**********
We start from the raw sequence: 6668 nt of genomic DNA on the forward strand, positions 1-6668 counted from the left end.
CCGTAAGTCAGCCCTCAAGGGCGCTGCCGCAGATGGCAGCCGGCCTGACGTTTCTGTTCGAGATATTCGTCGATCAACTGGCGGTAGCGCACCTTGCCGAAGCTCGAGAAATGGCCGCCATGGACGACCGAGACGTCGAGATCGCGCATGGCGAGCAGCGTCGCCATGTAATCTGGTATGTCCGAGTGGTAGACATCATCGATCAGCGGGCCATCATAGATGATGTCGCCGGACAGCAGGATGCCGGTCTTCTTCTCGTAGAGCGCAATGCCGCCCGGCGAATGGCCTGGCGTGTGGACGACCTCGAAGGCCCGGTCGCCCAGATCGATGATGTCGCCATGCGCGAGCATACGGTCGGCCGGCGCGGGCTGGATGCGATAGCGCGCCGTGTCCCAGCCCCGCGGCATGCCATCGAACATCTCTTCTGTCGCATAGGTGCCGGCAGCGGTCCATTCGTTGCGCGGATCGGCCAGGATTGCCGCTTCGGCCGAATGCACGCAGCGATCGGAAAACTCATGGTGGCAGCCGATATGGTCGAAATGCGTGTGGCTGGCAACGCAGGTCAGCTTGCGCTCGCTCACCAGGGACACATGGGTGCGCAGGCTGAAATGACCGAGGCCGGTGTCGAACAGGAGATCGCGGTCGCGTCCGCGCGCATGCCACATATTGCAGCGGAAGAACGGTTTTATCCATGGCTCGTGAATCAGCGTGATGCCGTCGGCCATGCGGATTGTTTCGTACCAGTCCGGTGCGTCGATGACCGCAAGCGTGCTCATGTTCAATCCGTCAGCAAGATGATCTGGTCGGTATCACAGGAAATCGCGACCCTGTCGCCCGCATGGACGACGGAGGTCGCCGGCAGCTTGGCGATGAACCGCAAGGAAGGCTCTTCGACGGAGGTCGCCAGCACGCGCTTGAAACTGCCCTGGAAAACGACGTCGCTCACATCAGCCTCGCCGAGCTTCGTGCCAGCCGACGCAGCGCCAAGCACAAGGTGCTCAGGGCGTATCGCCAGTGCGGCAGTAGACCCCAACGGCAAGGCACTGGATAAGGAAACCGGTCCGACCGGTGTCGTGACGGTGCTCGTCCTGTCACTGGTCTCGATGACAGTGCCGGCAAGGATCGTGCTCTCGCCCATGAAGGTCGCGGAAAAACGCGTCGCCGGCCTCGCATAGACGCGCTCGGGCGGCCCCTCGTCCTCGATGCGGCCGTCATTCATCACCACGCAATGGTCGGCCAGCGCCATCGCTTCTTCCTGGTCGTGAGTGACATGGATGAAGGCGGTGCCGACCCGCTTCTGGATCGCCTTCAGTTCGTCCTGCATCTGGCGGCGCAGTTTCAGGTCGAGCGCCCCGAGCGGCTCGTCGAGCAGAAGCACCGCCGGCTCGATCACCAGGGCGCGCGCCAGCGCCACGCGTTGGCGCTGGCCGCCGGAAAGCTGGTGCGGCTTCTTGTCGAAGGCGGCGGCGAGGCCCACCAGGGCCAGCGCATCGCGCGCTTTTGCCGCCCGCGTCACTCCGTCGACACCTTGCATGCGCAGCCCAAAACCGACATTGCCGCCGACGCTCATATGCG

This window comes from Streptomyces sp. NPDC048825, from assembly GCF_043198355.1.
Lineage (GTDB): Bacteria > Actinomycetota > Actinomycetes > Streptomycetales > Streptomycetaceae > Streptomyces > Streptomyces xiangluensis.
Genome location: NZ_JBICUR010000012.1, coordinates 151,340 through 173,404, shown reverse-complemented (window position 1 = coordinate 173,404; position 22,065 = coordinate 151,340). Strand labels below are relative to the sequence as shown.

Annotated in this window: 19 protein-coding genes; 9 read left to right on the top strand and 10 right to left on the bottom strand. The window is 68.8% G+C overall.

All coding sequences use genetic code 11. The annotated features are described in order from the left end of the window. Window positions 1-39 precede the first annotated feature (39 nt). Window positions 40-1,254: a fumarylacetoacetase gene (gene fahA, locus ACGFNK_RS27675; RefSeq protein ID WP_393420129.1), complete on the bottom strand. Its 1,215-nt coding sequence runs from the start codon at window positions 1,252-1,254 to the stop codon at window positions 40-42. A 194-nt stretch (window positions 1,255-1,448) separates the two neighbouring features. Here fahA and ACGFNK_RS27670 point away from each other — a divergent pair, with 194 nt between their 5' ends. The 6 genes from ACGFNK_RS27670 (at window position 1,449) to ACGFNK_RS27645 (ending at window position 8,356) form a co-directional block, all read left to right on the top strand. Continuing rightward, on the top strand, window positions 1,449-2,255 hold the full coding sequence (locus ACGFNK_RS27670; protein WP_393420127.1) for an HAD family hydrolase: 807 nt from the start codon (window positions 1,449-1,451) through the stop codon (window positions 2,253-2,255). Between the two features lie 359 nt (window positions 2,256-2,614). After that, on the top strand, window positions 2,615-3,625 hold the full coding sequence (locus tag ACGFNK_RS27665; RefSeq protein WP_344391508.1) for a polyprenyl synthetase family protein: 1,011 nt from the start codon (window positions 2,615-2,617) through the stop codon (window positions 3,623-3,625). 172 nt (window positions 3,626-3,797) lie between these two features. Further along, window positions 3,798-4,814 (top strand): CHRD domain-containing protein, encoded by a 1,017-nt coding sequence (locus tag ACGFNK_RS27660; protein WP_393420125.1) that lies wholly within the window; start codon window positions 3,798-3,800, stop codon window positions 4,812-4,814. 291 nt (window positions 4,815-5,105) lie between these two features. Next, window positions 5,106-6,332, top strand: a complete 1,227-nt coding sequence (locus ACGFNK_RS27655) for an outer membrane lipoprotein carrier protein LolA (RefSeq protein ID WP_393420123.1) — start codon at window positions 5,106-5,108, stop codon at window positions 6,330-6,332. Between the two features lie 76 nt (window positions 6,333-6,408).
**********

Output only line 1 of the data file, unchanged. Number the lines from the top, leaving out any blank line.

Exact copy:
We start from the raw sequence: 6668 nt of genomic DNA on the forward strand, positions 1-6668 counted from the left end.